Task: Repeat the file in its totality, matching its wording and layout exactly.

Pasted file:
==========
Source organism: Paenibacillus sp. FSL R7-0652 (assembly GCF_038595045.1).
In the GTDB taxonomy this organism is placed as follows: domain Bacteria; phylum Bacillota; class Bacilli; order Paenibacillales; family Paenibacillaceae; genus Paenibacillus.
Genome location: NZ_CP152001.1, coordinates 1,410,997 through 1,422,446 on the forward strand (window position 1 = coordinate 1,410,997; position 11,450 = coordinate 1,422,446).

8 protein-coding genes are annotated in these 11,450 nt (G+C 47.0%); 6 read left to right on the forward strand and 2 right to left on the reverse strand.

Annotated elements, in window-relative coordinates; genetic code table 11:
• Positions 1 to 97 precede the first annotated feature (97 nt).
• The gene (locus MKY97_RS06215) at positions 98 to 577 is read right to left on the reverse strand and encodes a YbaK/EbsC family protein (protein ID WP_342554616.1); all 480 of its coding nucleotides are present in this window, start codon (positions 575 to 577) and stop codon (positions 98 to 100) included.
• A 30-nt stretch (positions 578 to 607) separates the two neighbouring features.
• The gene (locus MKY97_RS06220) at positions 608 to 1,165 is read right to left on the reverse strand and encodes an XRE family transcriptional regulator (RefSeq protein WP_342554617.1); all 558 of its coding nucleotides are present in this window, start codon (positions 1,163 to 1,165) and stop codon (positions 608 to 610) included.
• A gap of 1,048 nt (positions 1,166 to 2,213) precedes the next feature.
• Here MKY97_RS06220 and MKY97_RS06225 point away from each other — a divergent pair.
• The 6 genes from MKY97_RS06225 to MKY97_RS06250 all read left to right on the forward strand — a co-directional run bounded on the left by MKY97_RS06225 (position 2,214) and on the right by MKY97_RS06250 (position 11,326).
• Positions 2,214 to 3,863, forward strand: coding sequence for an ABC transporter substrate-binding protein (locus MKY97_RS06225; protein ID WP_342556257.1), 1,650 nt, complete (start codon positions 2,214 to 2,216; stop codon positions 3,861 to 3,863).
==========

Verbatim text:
Source organism: Paenibacillus sp. FSL R7-0652 (assembly GCF_038595045.1).
In the GTDB taxonomy this organism is placed as follows: domain Bacteria; phylum Bacillota; class Bacilli; order Paenibacillales; family Paenibacillaceae; genus Paenibacillus.
Genome location: NZ_CP152001.1, coordinates 1,410,997 through 1,422,446 on the forward strand (window position 1 = coordinate 1,410,997; position 11,450 = coordinate 1,422,446).

8 protein-coding genes are annotated in these 11,450 nt (G+C 47.0%); 6 read left to right on the forward strand and 2 right to left on the reverse strand.

Annotated elements, in window-relative coordinates; genetic code table 11:
• Positions 1 to 97 precede the first annotated feature (97 nt).
• The gene (locus MKY97_RS06215) at positions 98 to 577 is read right to left on the reverse strand and encodes a YbaK/EbsC family protein (protein ID WP_342554616.1); all 480 of its coding nucleotides are present in this window, start codon (positions 575 to 577) and stop codon (positions 98 to 100) included.
• A 30-nt stretch (positions 578 to 607) separates the two neighbouring features.
• The gene (locus MKY97_RS06220) at positions 608 to 1,165 is read right to left on the reverse strand and encodes an XRE family transcriptional regulator (RefSeq protein WP_342554617.1); all 558 of its coding nucleotides are present in this window, start codon (positions 1,163 to 1,165) and stop codon (positions 608 to 610) included.
• A gap of 1,048 nt (positions 1,166 to 2,213) precedes the next feature.
• Here MKY97_RS06220 and MKY97_RS06225 point away from each other — a divergent pair.
• The 6 genes from MKY97_RS06225 to MKY97_RS06250 all read left to right on the forward strand — a co-directional run bounded on the left by MKY97_RS06225 (position 2,214) and on the right by MKY97_RS06250 (position 11,326).
• Positions 2,214 to 3,863, forward strand: coding sequence for an ABC transporter substrate-binding protein (locus MKY97_RS06225; protein ID WP_342556257.1), 1,650 nt, complete (start codon positions 2,214 to 2,216; stop codon positions 3,861 to 3,863).